Saturday, January 14, 2012

Living on a Chromebook: Beam me to the USA!

You probably know that I'm a developer at night, but during the day I'm (besides being a developer too) someone who's spending a lot of time at the computer, browsing the web, reading news, listening to music, watching movies, playing games, ... Unfortunately, most of the really cool stuff, like (legal) streaming of the latest episodes of my favorite TV show isn't possible in most countries (I'm talking about you, Austria!). Fortunately, it is indeed possible... in the U.S. If you look at your globus you might notice that Austria is by no means near to U.S. So, no futuristic content streaming for me, right?

Wrong! There's a technology, called VPN, not really meant for bypassing stupid license restrictions, but it does the trick anyway. How? It tunnels all your connections to websites through another server. In our case, "another server" is a server sitting in the U.S., waiting for us to stream our favorite TV show, purchase music in the Android Market and calling friends using Google Voice. You can read more about this technology at Wikipedia, but the only thing that really matters is, that websites (like Hulu and Google) think you're located in the U.S. when you're using an according VPN. There are some more benefits listed here under "Benefits of using a VPN".

The best thing is, you don't have to travel to the U.S. now and set up a server there in order to get U.S.-only content, which would end up in a lot of time, brainpower and money spent. That's the job of services like HideMyAss. They're maintaining a huge set of servers, located all over the world (they even have a server running in small countries like Austria) and offering you to connect via VPN to whatever website and services you like. Depending on your definition of "expensive", HideMyAss is really worth the money. A one month subscription costs approximately $12, ranging up to a one year subscription costing only $80. I for myself, have started with purchasing one month in order to test the service, but since I'm very satisfied with it I'm going to get a one year subscription soon...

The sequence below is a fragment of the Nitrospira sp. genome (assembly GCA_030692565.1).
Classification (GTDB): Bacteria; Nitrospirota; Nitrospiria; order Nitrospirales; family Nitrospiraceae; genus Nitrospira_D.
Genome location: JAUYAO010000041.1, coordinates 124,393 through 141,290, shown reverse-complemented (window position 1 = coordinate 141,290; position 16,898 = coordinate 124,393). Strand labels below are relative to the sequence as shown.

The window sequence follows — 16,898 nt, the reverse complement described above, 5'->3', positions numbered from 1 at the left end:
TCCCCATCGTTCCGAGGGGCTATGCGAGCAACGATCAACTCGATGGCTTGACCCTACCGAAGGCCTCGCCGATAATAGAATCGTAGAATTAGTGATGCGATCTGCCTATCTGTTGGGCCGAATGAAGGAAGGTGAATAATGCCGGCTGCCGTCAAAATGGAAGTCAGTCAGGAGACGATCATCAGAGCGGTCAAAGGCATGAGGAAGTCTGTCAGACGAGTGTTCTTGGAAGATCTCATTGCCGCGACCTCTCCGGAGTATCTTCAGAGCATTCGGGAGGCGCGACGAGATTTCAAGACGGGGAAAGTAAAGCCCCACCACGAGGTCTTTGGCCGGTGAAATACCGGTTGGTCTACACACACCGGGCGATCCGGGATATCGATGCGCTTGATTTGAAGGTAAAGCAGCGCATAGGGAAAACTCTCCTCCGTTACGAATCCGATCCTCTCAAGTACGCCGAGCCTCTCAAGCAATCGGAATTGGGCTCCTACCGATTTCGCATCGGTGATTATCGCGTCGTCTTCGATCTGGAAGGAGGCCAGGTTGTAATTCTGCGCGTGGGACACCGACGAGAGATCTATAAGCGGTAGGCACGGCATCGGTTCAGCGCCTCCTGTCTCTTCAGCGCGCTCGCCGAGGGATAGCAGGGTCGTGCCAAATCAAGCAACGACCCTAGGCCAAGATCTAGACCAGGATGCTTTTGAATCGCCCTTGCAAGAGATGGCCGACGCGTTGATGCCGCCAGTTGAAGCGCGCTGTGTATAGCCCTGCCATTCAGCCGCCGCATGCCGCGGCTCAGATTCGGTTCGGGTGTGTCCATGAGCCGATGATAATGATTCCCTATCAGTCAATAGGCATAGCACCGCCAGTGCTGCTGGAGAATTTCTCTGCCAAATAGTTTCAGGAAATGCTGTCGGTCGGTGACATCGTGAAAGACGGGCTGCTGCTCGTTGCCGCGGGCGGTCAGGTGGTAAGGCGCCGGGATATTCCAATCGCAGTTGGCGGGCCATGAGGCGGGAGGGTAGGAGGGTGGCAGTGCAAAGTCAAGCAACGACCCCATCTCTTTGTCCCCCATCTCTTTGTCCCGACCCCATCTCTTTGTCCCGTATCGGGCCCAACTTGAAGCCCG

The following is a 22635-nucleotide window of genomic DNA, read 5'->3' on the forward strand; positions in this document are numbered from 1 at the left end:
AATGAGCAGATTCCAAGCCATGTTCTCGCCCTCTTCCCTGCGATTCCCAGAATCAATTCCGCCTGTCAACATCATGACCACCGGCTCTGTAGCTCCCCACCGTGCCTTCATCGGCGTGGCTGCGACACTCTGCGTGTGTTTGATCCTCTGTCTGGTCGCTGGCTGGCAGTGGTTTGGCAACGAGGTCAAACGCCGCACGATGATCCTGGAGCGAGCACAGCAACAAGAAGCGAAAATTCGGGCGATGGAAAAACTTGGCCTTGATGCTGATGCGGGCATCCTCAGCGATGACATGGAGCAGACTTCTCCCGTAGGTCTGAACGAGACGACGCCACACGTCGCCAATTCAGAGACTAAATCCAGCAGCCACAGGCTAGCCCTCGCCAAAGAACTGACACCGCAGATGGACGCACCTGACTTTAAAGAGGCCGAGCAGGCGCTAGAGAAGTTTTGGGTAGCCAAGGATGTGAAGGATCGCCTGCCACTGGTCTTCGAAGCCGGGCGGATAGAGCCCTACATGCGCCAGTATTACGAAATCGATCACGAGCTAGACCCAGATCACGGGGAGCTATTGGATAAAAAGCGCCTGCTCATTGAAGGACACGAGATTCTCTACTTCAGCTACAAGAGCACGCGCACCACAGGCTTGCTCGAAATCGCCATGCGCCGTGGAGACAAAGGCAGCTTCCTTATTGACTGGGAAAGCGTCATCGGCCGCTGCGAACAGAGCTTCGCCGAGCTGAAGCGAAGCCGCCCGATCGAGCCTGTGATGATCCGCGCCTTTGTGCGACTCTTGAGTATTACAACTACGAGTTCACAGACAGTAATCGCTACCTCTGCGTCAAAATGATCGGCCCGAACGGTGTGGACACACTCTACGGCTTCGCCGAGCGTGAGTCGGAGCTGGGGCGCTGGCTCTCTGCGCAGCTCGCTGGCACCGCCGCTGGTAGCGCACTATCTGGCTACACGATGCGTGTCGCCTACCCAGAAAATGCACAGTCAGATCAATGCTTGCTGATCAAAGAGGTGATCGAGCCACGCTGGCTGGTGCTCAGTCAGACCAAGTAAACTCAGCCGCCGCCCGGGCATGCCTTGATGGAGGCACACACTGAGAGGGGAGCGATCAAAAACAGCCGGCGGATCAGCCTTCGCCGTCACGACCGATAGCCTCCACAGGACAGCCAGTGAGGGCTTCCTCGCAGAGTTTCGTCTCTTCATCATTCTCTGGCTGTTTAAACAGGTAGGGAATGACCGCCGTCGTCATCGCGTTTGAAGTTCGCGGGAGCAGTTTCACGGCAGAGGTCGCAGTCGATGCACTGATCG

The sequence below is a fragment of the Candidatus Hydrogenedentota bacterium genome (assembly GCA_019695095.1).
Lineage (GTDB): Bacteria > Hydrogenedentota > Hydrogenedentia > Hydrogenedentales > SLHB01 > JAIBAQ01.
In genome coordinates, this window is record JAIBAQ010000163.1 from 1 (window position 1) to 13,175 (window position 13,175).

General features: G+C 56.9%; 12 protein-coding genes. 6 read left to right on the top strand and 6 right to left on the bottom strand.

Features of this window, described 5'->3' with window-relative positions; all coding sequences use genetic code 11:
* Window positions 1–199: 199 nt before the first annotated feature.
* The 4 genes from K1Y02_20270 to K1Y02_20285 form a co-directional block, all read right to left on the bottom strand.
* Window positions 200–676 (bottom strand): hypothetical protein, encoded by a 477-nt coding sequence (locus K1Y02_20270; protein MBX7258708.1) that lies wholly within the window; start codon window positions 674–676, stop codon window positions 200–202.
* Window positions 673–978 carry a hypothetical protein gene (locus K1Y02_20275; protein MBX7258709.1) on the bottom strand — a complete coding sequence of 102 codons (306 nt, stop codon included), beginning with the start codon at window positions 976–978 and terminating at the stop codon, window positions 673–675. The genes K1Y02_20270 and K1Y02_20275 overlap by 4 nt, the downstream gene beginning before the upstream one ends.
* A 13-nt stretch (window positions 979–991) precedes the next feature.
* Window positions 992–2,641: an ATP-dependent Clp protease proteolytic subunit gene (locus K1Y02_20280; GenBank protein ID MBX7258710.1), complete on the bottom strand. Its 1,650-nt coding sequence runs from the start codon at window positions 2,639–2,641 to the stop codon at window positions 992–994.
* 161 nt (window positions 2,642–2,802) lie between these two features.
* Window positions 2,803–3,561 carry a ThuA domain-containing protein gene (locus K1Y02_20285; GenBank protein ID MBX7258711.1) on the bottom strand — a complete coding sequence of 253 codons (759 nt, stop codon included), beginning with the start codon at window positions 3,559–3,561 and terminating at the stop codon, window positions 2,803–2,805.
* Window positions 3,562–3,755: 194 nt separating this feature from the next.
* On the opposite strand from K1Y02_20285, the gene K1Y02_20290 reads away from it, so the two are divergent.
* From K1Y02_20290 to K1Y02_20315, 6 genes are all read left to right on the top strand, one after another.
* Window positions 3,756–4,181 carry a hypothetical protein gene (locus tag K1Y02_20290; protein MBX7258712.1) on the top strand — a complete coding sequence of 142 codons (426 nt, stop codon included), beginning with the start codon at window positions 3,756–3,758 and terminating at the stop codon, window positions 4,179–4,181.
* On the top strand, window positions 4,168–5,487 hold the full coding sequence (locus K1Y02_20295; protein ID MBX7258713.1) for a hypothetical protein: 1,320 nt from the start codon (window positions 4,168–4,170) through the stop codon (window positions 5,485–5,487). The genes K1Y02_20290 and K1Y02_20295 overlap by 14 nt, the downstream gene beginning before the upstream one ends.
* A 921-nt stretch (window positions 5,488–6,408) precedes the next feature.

For me, the most important thing is Chromebook compatibility. At first, Chromebooks didn't support VPN at all. Now Google is working on supporting various VPN technologies. I'm not sure if this is already available in all versions of Chrome OS, but running Dev Channel Platform version 1412.64.0 I'm happy to tell you that it is possible to connect to HMA! VPNs directly from your Chromebook. And it isn't even a lot of work! Let's take a look at the configuration steps...
  1. Sign up for HMA! I suggest using this link, as I'm getting a little bonus for everyone who signs up using this link. ;)
  2. Order whatever package (one month, one year, ...) you want and wait a few hours until they send you an e-mail with instructions on how to set up HMA! For me, I got the mail after 12 hours. HMA! said it sometimes takes 24 hours to complete your purchase... Be patient. It's worth the wait.
  3. Go here, sign in using your username and password.
  4. Click "PPTP servers" on the left, or use this link.
  5. You can find your credentials under "Login details". Write down your username and password.
  6. Choose a server from "Server list" (one from "North America - United States of America") and write down the "PPTP IP address" (for example, "")